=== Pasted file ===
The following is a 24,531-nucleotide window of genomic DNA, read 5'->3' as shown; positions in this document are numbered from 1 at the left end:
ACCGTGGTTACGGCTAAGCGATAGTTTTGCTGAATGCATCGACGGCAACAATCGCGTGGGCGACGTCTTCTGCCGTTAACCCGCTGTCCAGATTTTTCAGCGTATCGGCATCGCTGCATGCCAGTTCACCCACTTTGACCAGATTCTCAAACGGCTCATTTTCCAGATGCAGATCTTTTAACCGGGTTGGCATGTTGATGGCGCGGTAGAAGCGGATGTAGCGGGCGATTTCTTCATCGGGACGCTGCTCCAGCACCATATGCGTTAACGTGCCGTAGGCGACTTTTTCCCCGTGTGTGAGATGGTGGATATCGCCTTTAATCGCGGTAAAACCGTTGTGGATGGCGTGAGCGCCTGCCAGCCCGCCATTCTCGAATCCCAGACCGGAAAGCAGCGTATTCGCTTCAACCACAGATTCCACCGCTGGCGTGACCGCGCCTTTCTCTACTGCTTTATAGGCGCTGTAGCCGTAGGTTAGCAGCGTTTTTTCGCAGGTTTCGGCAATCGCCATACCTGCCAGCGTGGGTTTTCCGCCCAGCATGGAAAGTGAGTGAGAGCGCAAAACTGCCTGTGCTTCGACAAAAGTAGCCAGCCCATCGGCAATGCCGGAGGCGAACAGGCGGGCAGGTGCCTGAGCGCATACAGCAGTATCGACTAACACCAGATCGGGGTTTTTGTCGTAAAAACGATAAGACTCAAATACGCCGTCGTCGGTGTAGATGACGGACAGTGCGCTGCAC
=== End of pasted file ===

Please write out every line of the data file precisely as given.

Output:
The following is a 24,531-nucleotide window of genomic DNA, read 5'->3' as shown; positions in this document are numbered from 1 at the left end:
ACCGTGGTTACGGCTAAGCGATAGTTTTGCTGAATGCATCGACGGCAACAATCGCGTGGGCGACGTCTTCTGCCGTTAACCCGCTGTCCAGATTTTTCAGCGTATCGGCATCGCTGCATGCCAGTTCACCCACTTTGACCAGATTCTCAAACGGCTCATTTTCCAGATGCAGATCTTTTAACCGGGTTGGCATGTTGATGGCGCGGTAGAAGCGGATGTAGCGGGCGATTTCTTCATCGGGACGCTGCTCCAGCACCATATGCGTTAACGTGCCGTAGGCGACTTTTTCCCCGTGTGTGAGATGGTGGATATCGCCTTTAATCGCGGTAAAACCGTTGTGGATGGCGTGAGCGCCTGCCAGCCCGCCATTCTCGAATCCCAGACCGGAAAGCAGCGTATTCGCTTCAACCACAGATTCCACCGCTGGCGTGACCGCGCCTTTCTCTACTGCTTTATAGGCGCTGTAGCCGTAGGTTAGCAGCGTTTTTTCGCAGGTTTCGGCAATCGCCATACCTGCCAGCGTGGGTTTTCCGCCCAGCATGGAAAGTGAGTGAGAGCGCAAAACTGCCTGTGCTTCGACAAAAGTAGCCAGCCCATCGGCAATGCCGGAGGCGAACAGGCGGGCAGGTGCCTGAGCGCATACAGCAGTATCGACTAACACCAGATCGGGGTTTTTGTCGTAAAAACGATAAGACTCAAATACGCCGTCGTCGGTGTAGATGACGGACAGTGCGCTGCAC